17 October 2008
Rose, Rose, I Love You
I have been digging around in lost corners of the web today to see what I can find out about Rose, Rose, I Love You, one of the most popular Hong Kong songs over the last 50 or 60 years. The original was written by Chen Gexin and recorded by Yao Lee in Mandarin on EMI-Pathe in 1941. In pinyin the title is Méigui méigui wǒ ài nǐ, which translates accurately as Rose, Rose, I Love You. The story behind the English version, published in Time, starts in 1951 with an Australian DJ, Wilfrid Thomas, picking up a copy of Yao Lee's disc in a back street in Hong Kong and bringing it to London, where it caused such a stir that Chappell Music asked him to write English lyrics to it. Thomas gave the song a topical twist, turning it into a departing British soldier's lament for the girl he must leave behind in Malaya. There is also a clever twist on the Chinese title in the line Make way, oh make way for this Eastern rose.
In 1951, it was common for new songs to be recorded by several artists and hit the charts at the same time. Frankie Laine's version won the race for Rose, Rose, I Love You, reaching #3 on Billboard, although it may well have been intended as the B-side to Jezebel, which got to #2. There also versions by Billy Morrow (#8) on RCA and Gordon Jenkins on Decca (#21). The vocal on the latter was by Cisco Houston and I found a download at www.ciscohouston.com. With all this fuss, Columbia even decided to release the Yao Lee version, although for some reason they changed her name to Hue Lee.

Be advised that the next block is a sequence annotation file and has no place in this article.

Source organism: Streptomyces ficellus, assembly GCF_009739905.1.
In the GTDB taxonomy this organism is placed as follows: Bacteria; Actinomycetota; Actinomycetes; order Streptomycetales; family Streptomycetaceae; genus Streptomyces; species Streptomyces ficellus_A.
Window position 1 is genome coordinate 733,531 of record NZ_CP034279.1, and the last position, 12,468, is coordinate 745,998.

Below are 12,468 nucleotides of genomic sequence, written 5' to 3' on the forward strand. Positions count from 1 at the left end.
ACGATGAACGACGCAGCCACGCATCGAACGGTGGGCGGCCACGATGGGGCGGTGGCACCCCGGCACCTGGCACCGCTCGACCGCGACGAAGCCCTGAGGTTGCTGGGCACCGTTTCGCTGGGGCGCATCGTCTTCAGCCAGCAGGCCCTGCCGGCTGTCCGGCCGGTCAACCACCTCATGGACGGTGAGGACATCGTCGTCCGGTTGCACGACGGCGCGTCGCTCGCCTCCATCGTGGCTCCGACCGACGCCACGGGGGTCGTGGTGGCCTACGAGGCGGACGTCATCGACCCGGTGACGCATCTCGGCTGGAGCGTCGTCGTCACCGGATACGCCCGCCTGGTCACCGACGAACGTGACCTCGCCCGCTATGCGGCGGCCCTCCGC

Back in London, a different English version with the title May Kway (lyrics by John Turner) came out as a Petula Clark songsheet and reached #16 on the British songsheet charts. (Record charts didn't start until 1952). Petula Clark also recorded May Kway on Polygon, as did Billy Cotton on Fontana.
The Time article finished up by saying that Chappell were holding on to royalties for Miss Hue Lee "the song's unknown writers, now presumably somewhere in Red China". Well, Yao Lee and Chen Gexin were not exactly unknown, although Chen had used his pen name, Lin Mei, on the Shanghai recording. By 1951, they were both working in Hong Kong with Great Wall records along with many other musicians from pre-revolution Shanghai. But two years after the 1949 revolution, these were confusing times. Hong Kong audiences, it seems, were better informed about Western music and it wasn't long before they had taken both the Mandarin and English versions of the song to their hearts.
Frankie Laine, Yao Lee and Hue Lee scans from Wong Kee Chee's The Age of Shanghainese Pops. Gordon Jenkins from www.ciscohouston.com. Petula Clark from www.petulaclark.net.